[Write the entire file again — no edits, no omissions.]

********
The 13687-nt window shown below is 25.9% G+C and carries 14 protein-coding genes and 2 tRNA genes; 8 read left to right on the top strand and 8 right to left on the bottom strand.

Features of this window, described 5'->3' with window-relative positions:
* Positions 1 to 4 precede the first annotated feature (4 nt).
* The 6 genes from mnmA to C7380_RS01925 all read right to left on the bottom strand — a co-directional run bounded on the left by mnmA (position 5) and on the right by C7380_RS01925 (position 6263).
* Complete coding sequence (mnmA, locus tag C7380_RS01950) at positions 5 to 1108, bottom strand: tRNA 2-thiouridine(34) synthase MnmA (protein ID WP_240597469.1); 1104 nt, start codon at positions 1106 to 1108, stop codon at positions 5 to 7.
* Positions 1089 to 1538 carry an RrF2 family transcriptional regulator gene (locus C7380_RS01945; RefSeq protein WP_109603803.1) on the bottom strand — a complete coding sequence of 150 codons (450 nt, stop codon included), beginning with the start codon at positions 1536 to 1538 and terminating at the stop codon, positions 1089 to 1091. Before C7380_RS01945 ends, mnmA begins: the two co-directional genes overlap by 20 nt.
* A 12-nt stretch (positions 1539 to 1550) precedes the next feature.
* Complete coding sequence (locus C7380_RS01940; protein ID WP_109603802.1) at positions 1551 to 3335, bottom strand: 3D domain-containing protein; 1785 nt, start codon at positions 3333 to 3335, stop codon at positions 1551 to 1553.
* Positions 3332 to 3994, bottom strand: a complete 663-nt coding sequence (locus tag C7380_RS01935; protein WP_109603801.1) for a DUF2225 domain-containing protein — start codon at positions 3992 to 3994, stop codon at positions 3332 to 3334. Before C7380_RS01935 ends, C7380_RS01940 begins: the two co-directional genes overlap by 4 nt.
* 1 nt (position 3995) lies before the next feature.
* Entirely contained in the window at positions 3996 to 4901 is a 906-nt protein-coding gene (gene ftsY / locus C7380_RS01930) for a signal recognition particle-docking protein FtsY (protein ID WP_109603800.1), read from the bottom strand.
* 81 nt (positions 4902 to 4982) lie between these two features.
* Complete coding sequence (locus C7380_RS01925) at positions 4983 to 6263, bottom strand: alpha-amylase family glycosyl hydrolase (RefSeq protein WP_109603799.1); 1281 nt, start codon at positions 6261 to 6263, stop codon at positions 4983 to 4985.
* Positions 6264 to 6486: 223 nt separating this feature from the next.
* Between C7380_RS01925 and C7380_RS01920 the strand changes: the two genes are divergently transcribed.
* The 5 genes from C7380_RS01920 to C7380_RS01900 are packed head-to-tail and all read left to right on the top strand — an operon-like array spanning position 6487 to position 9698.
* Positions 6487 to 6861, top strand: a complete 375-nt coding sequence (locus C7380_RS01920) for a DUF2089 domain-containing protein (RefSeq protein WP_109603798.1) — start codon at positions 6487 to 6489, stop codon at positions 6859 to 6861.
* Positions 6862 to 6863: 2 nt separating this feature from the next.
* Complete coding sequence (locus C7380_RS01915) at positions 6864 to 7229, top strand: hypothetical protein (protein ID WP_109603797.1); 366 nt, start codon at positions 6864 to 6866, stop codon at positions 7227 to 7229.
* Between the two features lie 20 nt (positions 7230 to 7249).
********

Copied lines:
The 13687-nt window shown below is 25.9% G+C and carries 14 protein-coding genes and 2 tRNA genes; 8 read left to right on the top strand and 8 right to left on the bottom strand.

Features of this window, described 5'->3' with window-relative positions:
* Positions 1 to 4 precede the first annotated feature (4 nt).
* The 6 genes from mnmA to C7380_RS01925 all read right to left on the bottom strand — a co-directional run bounded on the left by mnmA (position 5) and on the right by C7380_RS01925 (position 6263).
* Complete coding sequence (mnmA, locus tag C7380_RS01950) at positions 5 to 1108, bottom strand: tRNA 2-thiouridine(34) synthase MnmA (protein ID WP_240597469.1); 1104 nt, start codon at positions 1106 to 1108, stop codon at positions 5 to 7.
* Positions 1089 to 1538 carry an RrF2 family transcriptional regulator gene (locus C7380_RS01945; RefSeq protein WP_109603803.1) on the bottom strand — a complete coding sequence of 150 codons (450 nt, stop codon included), beginning with the start codon at positions 1536 to 1538 and terminating at the stop codon, positions 1089 to 1091. Before C7380_RS01945 ends, mnmA begins: the two co-directional genes overlap by 20 nt.
* A 12-nt stretch (positions 1539 to 1550) precedes the next feature.
* Complete coding sequence (locus C7380_RS01940; protein ID WP_109603802.1) at positions 1551 to 3335, bottom strand: 3D domain-containing protein; 1785 nt, start codon at positions 3333 to 3335, stop codon at positions 1551 to 1553.
* Positions 3332 to 3994, bottom strand: a complete 663-nt coding sequence (locus tag C7380_RS01935; protein WP_109603801.1) for a DUF2225 domain-containing protein — start codon at positions 3992 to 3994, stop codon at positions 3332 to 3334. Before C7380_RS01935 ends, C7380_RS01940 begins: the two co-directional genes overlap by 4 nt.
* 1 nt (position 3995) lies before the next feature.
* Entirely contained in the window at positions 3996 to 4901 is a 906-nt protein-coding gene (gene ftsY / locus C7380_RS01930) for a signal recognition particle-docking protein FtsY (protein ID WP_109603800.1), read from the bottom strand.
* 81 nt (positions 4902 to 4982) lie between these two features.
* Complete coding sequence (locus C7380_RS01925) at positions 4983 to 6263, bottom strand: alpha-amylase family glycosyl hydrolase (RefSeq protein WP_109603799.1); 1281 nt, start codon at positions 6261 to 6263, stop codon at positions 4983 to 4985.
* Positions 6264 to 6486: 223 nt separating this feature from the next.
* Between C7380_RS01925 and C7380_RS01920 the strand changes: the two genes are divergently transcribed.
* The 5 genes from C7380_RS01920 to C7380_RS01900 are packed head-to-tail and all read left to right on the top strand — an operon-like array spanning position 6487 to position 9698.
* Positions 6487 to 6861, top strand: a complete 375-nt coding sequence (locus C7380_RS01920) for a DUF2089 domain-containing protein (RefSeq protein WP_109603798.1) — start codon at positions 6487 to 6489, stop codon at positions 6859 to 6861.
* Positions 6862 to 6863: 2 nt separating this feature from the next.
* Complete coding sequence (locus C7380_RS01915) at positions 6864 to 7229, top strand: hypothetical protein (protein ID WP_109603797.1); 366 nt, start codon at positions 6864 to 6866, stop codon at positions 7227 to 7229.
* Between the two features lie 20 nt (positions 7230 to 7249).